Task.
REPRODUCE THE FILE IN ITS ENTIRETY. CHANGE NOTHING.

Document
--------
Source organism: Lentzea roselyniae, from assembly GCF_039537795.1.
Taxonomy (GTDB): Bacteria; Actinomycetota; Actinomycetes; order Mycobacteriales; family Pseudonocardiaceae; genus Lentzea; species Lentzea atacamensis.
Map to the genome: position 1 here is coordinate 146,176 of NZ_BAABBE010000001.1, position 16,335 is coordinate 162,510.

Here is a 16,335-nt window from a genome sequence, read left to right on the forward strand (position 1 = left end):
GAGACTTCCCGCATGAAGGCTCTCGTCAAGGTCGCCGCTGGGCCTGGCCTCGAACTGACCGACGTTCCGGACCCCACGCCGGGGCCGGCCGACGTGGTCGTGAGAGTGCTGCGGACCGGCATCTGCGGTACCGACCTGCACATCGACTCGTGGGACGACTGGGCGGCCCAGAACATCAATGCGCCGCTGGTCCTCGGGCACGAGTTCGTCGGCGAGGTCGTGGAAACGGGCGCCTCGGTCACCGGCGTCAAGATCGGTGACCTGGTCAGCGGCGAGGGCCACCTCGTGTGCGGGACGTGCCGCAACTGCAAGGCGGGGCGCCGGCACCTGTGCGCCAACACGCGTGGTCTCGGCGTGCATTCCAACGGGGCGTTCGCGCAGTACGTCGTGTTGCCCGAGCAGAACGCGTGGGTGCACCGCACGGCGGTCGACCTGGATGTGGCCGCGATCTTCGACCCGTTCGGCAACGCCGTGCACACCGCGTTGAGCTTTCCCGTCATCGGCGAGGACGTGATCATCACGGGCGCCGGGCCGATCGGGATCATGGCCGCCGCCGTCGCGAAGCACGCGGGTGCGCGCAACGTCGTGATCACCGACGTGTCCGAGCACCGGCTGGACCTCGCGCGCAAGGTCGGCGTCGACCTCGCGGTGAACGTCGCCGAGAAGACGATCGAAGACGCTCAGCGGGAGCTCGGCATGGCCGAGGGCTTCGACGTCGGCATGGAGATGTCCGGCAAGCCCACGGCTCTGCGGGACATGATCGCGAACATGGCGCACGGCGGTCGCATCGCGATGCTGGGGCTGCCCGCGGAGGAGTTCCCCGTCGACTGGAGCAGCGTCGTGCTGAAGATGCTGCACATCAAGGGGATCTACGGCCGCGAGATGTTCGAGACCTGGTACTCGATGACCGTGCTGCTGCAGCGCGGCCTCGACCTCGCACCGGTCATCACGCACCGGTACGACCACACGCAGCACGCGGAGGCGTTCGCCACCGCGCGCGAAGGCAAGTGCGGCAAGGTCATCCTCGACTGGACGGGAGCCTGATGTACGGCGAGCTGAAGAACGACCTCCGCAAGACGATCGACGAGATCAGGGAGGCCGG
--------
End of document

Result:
Source organism: Lentzea roselyniae, from assembly GCF_039537795.1.
Taxonomy (GTDB): Bacteria; Actinomycetota; Actinomycetes; order Mycobacteriales; family Pseudonocardiaceae; genus Lentzea; species Lentzea atacamensis.
Map to the genome: position 1 here is coordinate 146,176 of NZ_BAABBE010000001.1, position 16,335 is coordinate 162,510.

Here is a 16,335-nt window from a genome sequence, read left to right on the forward strand (position 1 = left end):
GAGACTTCCCGCATGAAGGCTCTCGTCAAGGTCGCCGCTGGGCCTGGCCTCGAACTGACCGACGTTCCGGACCCCACGCCGGGGCCGGCCGACGTGGTCGTGAGAGTGCTGCGGACCGGCATCTGCGGTACCGACCTGCACATCGACTCGTGGGACGACTGGGCGGCCCAGAACATCAATGCGCCGCTGGTCCTCGGGCACGAGTTCGTCGGCGAGGTCGTGGAAACGGGCGCCTCGGTCACCGGCGTCAAGATCGGTGACCTGGTCAGCGGCGAGGGCCACCTCGTGTGCGGGACGTGCCGCAACTGCAAGGCGGGGCGCCGGCACCTGTGCGCCAACACGCGTGGTCTCGGCGTGCATTCCAACGGGGCGTTCGCGCAGTACGTCGTGTTGCCCGAGCAGAACGCGTGGGTGCACCGCACGGCGGTCGACCTGGATGTGGCCGCGATCTTCGACCCGTTCGGCAACGCCGTGCACACCGCGTTGAGCTTTCCCGTCATCGGCGAGGACGTGATCATCACGGGCGCCGGGCCGATCGGGATCATGGCCGCCGCCGTCGCGAAGCACGCGGGTGCGCGCAACGTCGTGATCACCGACGTGTCCGAGCACCGGCTGGACCTCGCGCGCAAGGTCGGCGTCGACCTCGCGGTGAACGTCGCCGAGAAGACGATCGAAGACGCTCAGCGGGAGCTCGGCATGGCCGAGGGCTTCGACGTCGGCATGGAGATGTCCGGCAAGCCCACGGCTCTGCGGGACATGATCGCGAACATGGCGCACGGCGGTCGCATCGCGATGCTGGGGCTGCCCGCGGAGGAGTTCCCCGTCGACTGGAGCAGCGTCGTGCTGAAGATGCTGCACATCAAGGGGATCTACGGCCGCGAGATGTTCGAGACCTGGTACTCGATGACCGTGCTGCTGCAGCGCGGCCTCGACCTCGCACCGGTCATCACGCACCGGTACGACCACACGCAGCACGCGGAGGCGTTCGCCACCGCGCGCGAAGGCAAGTGCGGCAAGGTCATCCTCGACTGGACGGGAGCCTGATGTACGGCGAGCTGAAGAACGACCTCCGCAAGACGATCGACGAGATCAGGGAGGCCGG